Paphos (Pafos) is a beautiful coastal city in the southeast of Cyprus. The history of this beautiful town dates back more than 9 thousand years, from the Stone Age, to the roman times, Byzantium until today. There are a number of sites that have been declared as UNESCO World Heritage Sites. Due to the fact that Pafos is the European Capital of Culture for 2017, I’m taking the opportunity to post the must Paphos sites in this beautiful town.

Paphos Castle

Paphos Harbour Castle is another UNESCO World Heritage Site located at the harbor. It’s a beautiful stone-walled castle with a lot of history. It was a Byzantine fort, built to protect the harbor but later destroyed by the Venetians. After the Ottomans ruled, the castle was restored back to its old glory. If you enter the Castle and get to the top you’ll enjoy lovely views of the harbor and the city.

Admission: € 2.50

Archeological Park

Another UNESCO World Heritage Site since 1980. Here you’ll find the more important monuments including Saranta Kolones, the Roman Oden, Agora, Asklipieion, Basilica of Chrysopolitissa, Roman mosaics at the House of Theseus, Aion, and Orpheus.

Admission: €4.50 (to see all sites)
Opening Times: Winter (16th September – 15th April): 8.30 – 17.00 Summer (16th April – 15th September): 8.30 – 19.30

Paphos Odeon

Paphos Odeon is one of the most important archaeological sites. Next to the Odeon and near to the New Paphos Lighthouse is a rocky mound that is said to have been the Acropolis of the town. Odeon is not only a tourist attraction but is one of the best amphitheaters to stage live musical and theatrical performances.

Panagia Chrysopolitissa

Panagia Chrysopolitissa is a Christian Orthodox church built in the 13th century. The floors are covered with colorful mosaics which have been preserved. Here you’ll find St. Paul’s Pillar, one of the most popular spots for Christian pilgrims.

Admission: Free
Opening Times: Winter (08.00 -13.00 and 14.00-16.00) Summer (08.00- 13.00 and 14.00 -17.00)

Tombs of the Kings

Tombs of the Kings is UNESCO World Heritage Site, known as a necropolis since they have been the burial sites of Paphitic aristocrats and officials. I’ll advise you to visit early in the morning before it gets how. Spend around 1-2 hours exploring the place.

Admission: € 2.50
Opening Times: Winter (8:30am-17:00) Summer (8:30 – 19:30)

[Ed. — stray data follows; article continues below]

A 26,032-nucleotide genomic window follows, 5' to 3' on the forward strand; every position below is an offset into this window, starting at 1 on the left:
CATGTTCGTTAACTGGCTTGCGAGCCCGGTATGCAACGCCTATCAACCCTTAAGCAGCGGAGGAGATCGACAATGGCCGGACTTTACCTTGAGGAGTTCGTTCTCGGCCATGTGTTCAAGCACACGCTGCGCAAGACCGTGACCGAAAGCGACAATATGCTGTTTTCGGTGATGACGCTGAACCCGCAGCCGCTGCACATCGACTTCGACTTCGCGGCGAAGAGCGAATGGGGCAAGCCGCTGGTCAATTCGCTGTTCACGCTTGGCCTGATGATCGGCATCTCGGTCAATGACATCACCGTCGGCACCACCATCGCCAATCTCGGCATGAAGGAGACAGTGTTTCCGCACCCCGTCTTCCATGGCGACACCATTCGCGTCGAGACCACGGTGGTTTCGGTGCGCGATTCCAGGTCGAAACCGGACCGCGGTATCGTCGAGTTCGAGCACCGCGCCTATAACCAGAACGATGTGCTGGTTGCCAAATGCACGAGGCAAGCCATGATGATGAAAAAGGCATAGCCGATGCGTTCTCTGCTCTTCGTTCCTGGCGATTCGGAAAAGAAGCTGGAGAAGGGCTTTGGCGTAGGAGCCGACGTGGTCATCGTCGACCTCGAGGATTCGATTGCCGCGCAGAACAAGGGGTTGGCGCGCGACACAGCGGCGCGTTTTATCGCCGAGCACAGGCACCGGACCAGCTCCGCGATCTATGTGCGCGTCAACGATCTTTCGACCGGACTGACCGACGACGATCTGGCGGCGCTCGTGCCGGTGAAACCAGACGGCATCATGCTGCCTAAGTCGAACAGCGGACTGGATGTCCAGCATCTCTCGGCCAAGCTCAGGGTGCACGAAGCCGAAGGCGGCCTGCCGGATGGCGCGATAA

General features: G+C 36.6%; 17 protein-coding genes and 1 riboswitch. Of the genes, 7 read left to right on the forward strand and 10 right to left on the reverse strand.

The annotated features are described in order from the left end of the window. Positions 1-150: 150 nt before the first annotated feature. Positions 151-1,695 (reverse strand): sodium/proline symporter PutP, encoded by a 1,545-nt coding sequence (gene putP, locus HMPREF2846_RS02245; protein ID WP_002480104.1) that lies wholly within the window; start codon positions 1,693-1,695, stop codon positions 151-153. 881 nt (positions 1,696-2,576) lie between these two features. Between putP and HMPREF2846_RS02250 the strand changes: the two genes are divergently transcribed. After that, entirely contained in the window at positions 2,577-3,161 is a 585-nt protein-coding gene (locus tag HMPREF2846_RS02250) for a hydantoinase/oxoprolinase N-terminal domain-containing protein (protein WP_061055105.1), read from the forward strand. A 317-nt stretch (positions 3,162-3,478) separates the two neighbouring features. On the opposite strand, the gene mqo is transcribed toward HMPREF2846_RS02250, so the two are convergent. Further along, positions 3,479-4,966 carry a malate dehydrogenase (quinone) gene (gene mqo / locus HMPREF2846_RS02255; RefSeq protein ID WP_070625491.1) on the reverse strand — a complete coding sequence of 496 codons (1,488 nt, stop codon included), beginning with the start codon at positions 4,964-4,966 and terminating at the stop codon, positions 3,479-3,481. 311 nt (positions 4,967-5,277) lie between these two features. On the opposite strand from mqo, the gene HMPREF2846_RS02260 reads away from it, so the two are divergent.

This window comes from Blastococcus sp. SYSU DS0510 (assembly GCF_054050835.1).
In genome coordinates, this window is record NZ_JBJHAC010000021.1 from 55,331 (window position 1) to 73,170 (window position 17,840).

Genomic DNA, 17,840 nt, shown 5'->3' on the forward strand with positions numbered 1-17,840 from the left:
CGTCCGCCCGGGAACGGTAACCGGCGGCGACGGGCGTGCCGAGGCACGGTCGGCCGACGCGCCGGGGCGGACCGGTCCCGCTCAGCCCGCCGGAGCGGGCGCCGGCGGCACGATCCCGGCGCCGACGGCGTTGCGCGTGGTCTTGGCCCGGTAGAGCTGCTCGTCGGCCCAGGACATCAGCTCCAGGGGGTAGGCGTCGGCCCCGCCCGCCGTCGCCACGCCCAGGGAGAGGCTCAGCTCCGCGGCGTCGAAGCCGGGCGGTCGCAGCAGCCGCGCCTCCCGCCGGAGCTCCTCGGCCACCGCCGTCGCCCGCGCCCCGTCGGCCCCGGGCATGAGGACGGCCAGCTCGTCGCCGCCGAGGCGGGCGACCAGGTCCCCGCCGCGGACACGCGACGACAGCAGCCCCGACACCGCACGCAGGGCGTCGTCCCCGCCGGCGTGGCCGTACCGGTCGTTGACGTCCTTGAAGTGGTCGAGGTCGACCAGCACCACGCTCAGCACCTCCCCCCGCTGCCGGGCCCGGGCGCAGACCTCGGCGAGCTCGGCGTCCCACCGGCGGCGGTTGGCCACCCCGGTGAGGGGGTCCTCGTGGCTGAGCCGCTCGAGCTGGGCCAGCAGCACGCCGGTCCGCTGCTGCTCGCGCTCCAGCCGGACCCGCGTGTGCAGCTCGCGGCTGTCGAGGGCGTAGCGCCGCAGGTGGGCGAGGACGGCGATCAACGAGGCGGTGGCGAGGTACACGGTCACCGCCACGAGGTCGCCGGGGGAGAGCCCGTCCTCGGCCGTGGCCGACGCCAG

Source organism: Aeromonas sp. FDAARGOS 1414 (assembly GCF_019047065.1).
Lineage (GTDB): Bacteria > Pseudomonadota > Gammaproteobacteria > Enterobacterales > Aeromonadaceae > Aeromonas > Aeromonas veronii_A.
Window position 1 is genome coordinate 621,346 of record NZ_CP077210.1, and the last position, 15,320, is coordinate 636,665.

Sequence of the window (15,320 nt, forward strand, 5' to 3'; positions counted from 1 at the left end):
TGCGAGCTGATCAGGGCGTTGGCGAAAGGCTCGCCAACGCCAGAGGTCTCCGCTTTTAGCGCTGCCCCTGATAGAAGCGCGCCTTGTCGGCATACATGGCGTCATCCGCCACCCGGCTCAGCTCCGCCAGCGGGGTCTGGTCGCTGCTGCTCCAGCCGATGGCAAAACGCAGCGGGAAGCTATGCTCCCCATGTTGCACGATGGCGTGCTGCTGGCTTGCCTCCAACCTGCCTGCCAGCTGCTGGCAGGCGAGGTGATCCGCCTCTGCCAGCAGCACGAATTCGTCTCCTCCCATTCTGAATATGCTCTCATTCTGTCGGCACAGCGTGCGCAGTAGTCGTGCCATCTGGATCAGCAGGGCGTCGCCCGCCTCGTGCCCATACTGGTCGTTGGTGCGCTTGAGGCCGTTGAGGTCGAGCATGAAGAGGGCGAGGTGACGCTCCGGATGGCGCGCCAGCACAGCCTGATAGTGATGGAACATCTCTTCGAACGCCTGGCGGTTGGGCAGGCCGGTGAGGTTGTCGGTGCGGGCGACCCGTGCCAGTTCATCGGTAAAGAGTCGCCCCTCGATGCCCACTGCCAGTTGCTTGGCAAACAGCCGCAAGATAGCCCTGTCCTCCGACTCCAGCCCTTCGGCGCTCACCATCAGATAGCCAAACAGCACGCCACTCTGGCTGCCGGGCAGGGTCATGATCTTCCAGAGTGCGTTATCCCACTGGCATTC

Agios Neophytos

Agios Neophytos is a Monastery near Tala Village, around 10km outside Paphos. Ayios Neophytos Monastery is the perfect location for those looking for peace and quiet. The monastery, it’s said, that was founded by a Monk called Neophytos who carved a home for himself within the mountain rock. The Monastery contains a collection of icons and the remains of some 16th-century frescoes.  Agios Neophytos is said to have lived here for 45 years in one of the caves and you can go inside and see.

Admission: Free
Opening Times: Winter: (9.00 – 16.00) Summer (9.00 – 13.00 &  14.00 – 18.00)

Akamas Peninsula

Akamas Peninsula is the most beautiful and untouched area on the island. Here you’ll find the most crystal clear and sandy beaches, you will enjoy the natural beauty, have the chance to view the untouched landscapes, and see some unique plant species. Lara Bay is an important turtle breeding and you might even see some turtles. The Akamas Peninsula has been declared a National Park in order to protect a large amount of unique fauna (animal life) which can be found here.

Baths of Aphrodite

Baths of Aphrodite are located in the Akamas Peninsula right after Latchi. It’s believed that Aphrodite used to bath in the natural pool which is surrounded by natural beauty. You can walk here via the nature trails of Akamas. Make sure to wear comfortable shoes/sandals.

Peyia Sea Caves

Peyia Sea Caves is a natural rocky area that consists of beach caves. It’s located near St.George Island, also known as Geronisos. The sea caves are further east of Coral Bay. Nature has created some amazing sea caves which illustrate talent and creation.

Aphrodite’s Rock

Aphrodite’s Rock is a famous site located between Paphos and Limassol and should not be missed. Another legend has it that the Goddess of love and beauty, Aphrodite emerged from the sea so that’s why the rock has been named Aphrodite. It’s a beautiful place to visit and take some nice photos and also swim – however the water here is a bit chilly.


Palaipaphos is located in Kouklia Village, on the way from Paphos to Petra tou Romiou (Aphrodite’s Rock).  At Palaipafos you will find some of the most important monuments including the sanctuary of Aphrodite (important pilgrimage site ), the House of Leda, Panagia Katholiki church etc.

Admission: € 4.50 (including Palaipafos Museum)
Opening Times: Monday, Tuesday, Thursday-Sunday: 08.00 -16.00 & Wednesday: 8.00 – 17.00

If you liked this post about Paphos Sites and want to learn more about other Cyprus Historical Sites make sure to check out Must-Visit Limassol Historical Sites